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Family feud

Recently the Supreme Court issued a new ruling (tossing an older one out on its ass) and ruled that for some legal purposes, corporations were people. Well, if so, Amazon is one corporation that might need help tying its shoes. Exhibit A at the competency hearing would be the Weekend Book War that broke out late on Friday, simmered all through Saturday, and then died with a whimper on Sunday when Amazon waved the white flag.

What were they thinking? Or maybe the question should be what were they smoking?

In the beginning, Macmillan looked equally clueless. Their CEO John Sargent with, presumably, an ebook deal with Apple in his pocket, concluded a round of negotiations with Amazon by delivering a flat ultimatum: accept an "agency model" for ebook pricing, in which Macmillan would set the ebook price (at about $13 to $15) and Amazon would sell at that price and take a percentage; failing Amazon's acceptance of that, Macmillan would "window" all their ebooks— delay ebook release for several months after the hardback release, thus shrinking Amazon's thriving Kindle book sales. The agency model is a variation of a concept called "retail price maintenance," which had in the past been illegal since its effect was to squash price competition.

But at least Sargent knew enough to release a letter to all Macmillan authors about what was going on.

I can see the folks at Amazon saying, "OK, we have a problem. We've been handed an ultimatum and we need to react." And what did they do? Did they think back and say, "When have we earned scorn and derision from the public? When we acted in stealth, with no chance for argument and rebuttal. Let's do something different this time." No! They looked at the hand they had been dealt, decided their trump card was that they also sold print books (Apple doesn't), and so they simply pulled all the "Buy Now" links from all Macmillan titles in any form. Where those books were available, it was strictly through Amazon affiliates, usually as used books.

Which meant, as Macmillan knew right away and Amazon seemed not to care, that every single Macmillan author immediately began losing the chance to make any money on Amazon. For some authors, that was 10 to 20% of their sales income but for others it was a heck of a lot more. Blog posts, tweets, FaceBook updates all blossomed, proclaiming the injustice. If you think about it, pissing off people who make their living expressing themselves with words is not a good PR move.

All day Saturday and not a word from Amazon. And when they did finally issue a statement it was weird. Posted on a Kindle users forum, it said, basically, "We tried to save you from higher priced ebooks, but Macmillan won't let us." It even said Amazon would eventually have to "capitulate." Wow! A layer of stupid slathered over a healthy serving of idiocy.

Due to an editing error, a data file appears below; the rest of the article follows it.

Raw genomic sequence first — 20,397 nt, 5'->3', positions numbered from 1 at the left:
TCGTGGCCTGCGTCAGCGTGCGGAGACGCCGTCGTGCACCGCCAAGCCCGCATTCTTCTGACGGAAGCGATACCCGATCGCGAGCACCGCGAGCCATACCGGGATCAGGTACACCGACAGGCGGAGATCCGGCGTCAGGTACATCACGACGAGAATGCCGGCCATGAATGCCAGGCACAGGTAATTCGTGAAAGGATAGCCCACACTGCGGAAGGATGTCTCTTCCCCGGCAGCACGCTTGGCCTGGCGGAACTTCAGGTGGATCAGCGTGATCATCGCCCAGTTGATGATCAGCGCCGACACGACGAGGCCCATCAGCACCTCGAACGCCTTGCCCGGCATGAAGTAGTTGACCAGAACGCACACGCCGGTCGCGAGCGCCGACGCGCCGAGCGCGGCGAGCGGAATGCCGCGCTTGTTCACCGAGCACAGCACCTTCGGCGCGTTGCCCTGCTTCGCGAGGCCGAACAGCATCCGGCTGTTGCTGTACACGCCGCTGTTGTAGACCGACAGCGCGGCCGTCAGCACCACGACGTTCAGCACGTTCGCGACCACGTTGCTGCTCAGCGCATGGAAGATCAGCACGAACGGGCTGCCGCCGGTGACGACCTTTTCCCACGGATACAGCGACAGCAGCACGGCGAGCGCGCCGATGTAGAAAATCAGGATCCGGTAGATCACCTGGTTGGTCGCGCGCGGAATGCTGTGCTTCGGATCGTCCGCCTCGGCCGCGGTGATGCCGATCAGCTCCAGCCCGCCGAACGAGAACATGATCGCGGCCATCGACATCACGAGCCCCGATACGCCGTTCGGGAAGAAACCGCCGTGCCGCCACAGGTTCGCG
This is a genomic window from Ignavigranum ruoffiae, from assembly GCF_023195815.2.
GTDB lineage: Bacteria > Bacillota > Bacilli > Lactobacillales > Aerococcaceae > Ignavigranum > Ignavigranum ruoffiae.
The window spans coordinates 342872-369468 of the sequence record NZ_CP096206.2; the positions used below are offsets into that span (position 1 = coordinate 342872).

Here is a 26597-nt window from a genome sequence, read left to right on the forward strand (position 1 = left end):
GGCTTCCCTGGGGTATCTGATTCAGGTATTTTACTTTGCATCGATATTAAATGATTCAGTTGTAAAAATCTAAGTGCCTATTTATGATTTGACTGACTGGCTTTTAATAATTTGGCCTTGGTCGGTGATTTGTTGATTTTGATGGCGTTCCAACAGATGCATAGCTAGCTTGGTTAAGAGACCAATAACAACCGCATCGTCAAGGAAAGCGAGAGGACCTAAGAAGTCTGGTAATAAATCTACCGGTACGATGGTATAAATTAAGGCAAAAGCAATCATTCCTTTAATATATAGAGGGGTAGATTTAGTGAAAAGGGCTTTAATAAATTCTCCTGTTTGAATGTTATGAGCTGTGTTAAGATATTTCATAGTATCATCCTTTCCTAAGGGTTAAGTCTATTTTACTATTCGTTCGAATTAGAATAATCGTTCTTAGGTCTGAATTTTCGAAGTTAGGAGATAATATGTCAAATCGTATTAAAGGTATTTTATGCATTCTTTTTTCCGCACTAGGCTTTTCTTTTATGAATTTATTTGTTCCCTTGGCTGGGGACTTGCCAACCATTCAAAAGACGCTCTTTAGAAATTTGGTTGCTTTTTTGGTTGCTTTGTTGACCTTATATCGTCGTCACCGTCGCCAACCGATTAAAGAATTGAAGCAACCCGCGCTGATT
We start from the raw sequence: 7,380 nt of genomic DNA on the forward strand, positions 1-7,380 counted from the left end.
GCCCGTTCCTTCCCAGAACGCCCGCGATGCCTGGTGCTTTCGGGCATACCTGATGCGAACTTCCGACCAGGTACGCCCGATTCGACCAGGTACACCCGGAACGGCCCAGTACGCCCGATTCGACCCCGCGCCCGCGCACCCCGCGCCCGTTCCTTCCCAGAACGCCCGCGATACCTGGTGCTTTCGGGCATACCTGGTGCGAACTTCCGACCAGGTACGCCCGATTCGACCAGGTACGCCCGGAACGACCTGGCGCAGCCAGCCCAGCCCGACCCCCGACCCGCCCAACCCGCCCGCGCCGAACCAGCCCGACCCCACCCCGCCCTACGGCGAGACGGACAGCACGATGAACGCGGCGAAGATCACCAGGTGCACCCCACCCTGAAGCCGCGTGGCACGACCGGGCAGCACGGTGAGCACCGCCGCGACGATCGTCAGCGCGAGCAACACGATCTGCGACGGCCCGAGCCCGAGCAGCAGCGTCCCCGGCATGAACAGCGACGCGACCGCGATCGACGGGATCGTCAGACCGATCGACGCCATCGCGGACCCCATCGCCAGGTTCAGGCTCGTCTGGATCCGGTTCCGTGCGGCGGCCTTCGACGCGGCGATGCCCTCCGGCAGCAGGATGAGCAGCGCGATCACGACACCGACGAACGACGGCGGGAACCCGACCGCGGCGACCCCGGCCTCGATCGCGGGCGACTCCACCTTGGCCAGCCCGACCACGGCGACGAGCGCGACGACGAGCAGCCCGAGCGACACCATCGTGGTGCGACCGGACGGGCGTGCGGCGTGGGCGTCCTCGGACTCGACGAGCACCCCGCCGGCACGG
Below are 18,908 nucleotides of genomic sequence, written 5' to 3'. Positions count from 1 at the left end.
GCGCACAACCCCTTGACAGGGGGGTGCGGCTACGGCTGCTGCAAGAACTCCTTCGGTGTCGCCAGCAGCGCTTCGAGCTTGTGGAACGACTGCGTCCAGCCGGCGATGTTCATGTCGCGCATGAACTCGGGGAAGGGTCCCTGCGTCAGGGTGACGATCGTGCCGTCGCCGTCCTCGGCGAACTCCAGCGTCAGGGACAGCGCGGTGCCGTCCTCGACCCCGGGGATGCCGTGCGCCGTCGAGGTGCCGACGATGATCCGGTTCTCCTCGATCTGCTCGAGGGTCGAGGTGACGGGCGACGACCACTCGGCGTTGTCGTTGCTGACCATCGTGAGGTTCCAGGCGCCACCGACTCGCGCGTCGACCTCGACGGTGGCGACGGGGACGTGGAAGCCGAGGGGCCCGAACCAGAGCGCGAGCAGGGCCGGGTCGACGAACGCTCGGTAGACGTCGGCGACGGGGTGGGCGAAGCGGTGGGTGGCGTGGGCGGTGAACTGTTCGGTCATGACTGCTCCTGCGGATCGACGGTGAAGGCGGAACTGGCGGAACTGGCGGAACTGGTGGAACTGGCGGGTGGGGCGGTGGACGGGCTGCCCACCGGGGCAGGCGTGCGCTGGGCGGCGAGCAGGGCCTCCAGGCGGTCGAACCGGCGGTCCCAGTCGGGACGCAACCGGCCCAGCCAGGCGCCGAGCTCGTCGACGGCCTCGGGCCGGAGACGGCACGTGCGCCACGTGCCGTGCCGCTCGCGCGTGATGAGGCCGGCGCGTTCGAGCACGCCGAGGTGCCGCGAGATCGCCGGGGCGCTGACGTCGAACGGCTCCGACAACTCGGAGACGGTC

First, if they planned to fold so quickly, they should never have taken the links down. They would have gotten more mileage and less ill will from simply announcing an intention to take the links down and then let themselves be talked out of it, once it was made clear individual authors would suffer more than either titan.

Second, once they took the links down, they had already lost what good will they could glean as any kind of consumer champion; whimpering like a toddler whose big brother took his candy away just made them look weak as well. They would have been better served by a show of magnanimity. "Now that we see the hardship this is causing, we're going to be nice again." At least then people who were publically backing them would not have been so dismayed at their wimping out.

Assuming the links do come back up soon (supposedly Sargent is talking to Amazon today), the aftereffects of this kerfuffle are still going to linger. Several things worry me. First, I am an ebook advocate. I truly believe they are the future of reading, and I don't think Macmillan wants to make money off of them. I think they want to kill them or at least hold them back as much as possible. One thing I noticed on a lot of eReader forums were complaints that Macmillan often priced the ebook higher than the paperback, even when the paperback had been out for a while. Even Cory Doctrow called Macmillan's $15 ebook prices "farcical" (not many authors will willing to agree).

Second, I think a lot of this has soured ebook readers (not spec fic fans but mainstream readers) on publishers. The perception is that publishers are greedy bastards; I don't think they're greedy, but I do think they're desperate to maintain a status quo that's not maintainable.

Also of note, I checked the trending topics on Twitter throughout the day Saturday and Sunday. Amazon and Macmillan were all over my writer/agent/publisher-heavy list of tweets, but those names never once hit the trending topics list, not even when I changed the geography to just look at New York City. The iPad was often there, but our book-lovers spat was not. The world paid little attention.

This leads to my final worry, which is that publishers will throw themselves at Apple and find out the hard way that the main difference between Apple and Amazon is that Steve Jobs has a better design team. Just ask the music industry if they think Apple saved them.

At least it was one weekend that the web gave TV a run for its money.

p.s. Just found this post on Dear Author that dissects the possible aftereffects.






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Comments

( 2 comments — Leave a comment )
mtlawson
Feb. 2nd, 2010 01:54 am (UTC)
I fear both Amazon and Apple. I find it hard to fathom now, but there was a time when I despised Microsoft the most.
karen_w_newton
Feb. 2nd, 2010 01:59 am (UTC)
I think it's been around longer. It outlasted the Soviet threat.
( 2 comments — Leave a comment )

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